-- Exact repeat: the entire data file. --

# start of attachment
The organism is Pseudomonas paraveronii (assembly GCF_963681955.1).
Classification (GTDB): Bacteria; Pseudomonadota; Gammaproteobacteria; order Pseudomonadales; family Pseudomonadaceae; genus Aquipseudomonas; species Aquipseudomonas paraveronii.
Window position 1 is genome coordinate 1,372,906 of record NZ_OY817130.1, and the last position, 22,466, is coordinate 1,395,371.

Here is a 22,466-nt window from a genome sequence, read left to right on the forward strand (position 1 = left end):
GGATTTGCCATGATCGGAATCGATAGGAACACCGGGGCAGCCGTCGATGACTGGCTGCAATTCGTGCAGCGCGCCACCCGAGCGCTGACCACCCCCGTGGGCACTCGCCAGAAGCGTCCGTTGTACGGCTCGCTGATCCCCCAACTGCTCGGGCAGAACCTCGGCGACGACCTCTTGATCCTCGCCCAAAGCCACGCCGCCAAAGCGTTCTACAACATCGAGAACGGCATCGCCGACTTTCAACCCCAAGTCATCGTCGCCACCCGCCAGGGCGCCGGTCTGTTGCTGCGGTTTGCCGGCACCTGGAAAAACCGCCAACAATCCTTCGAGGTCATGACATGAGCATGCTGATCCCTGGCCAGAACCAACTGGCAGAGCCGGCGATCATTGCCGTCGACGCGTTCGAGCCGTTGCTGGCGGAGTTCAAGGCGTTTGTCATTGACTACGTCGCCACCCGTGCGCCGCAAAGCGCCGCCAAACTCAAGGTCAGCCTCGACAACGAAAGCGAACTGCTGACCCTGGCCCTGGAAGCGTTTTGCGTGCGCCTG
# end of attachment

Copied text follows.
The organism is Pseudomonas paraveronii (assembly GCF_963681955.1).
Classification (GTDB): Bacteria; Pseudomonadota; Gammaproteobacteria; order Pseudomonadales; family Pseudomonadaceae; genus Aquipseudomonas; species Aquipseudomonas paraveronii.
Window position 1 is genome coordinate 1,372,906 of record NZ_OY817130.1, and the last position, 22,466, is coordinate 1,395,371.

Here is a 22,466-nt window from a genome sequence, read left to right on the forward strand (position 1 = left end):
GGATTTGCCATGATCGGAATCGATAGGAACACCGGGGCAGCCGTCGATGACTGGCTGCAATTCGTGCAGCGCGCCACCCGAGCGCTGACCACCCCCGTGGGCACTCGCCAGAAGCGTCCGTTGTACGGCTCGCTGATCCCCCAACTGCTCGGGCAGAACCTCGGCGACGACCTCTTGATCCTCGCCCAAAGCCACGCCGCCAAAGCGTTCTACAACATCGAGAACGGCATCGCCGACTTTCAACCCCAAGTCATCGTCGCCACCCGCCAGGGCGCCGGTCTGTTGCTGCGGTTTGCCGGCACCTGGAAAAACCGCCAACAATCCTTCGAGGTCATGACATGAGCATGCTGATCCCTGGCCAGAACCAACTGGCAGAGCCGGCGATCATTGCCGTCGACGCGTTCGAGCCGTTGCTGGCGGAGTTCAAGGCGTTTGTCATTGACTACGTCGCCACCCGTGCGCCGCAAAGCGCCGCCAAACTCAAGGTCAGCCTCGACAACGAAAGCGAACTGCTGACCCTGGCCCTGGAAGCGTTTTGCGTGCGCCTG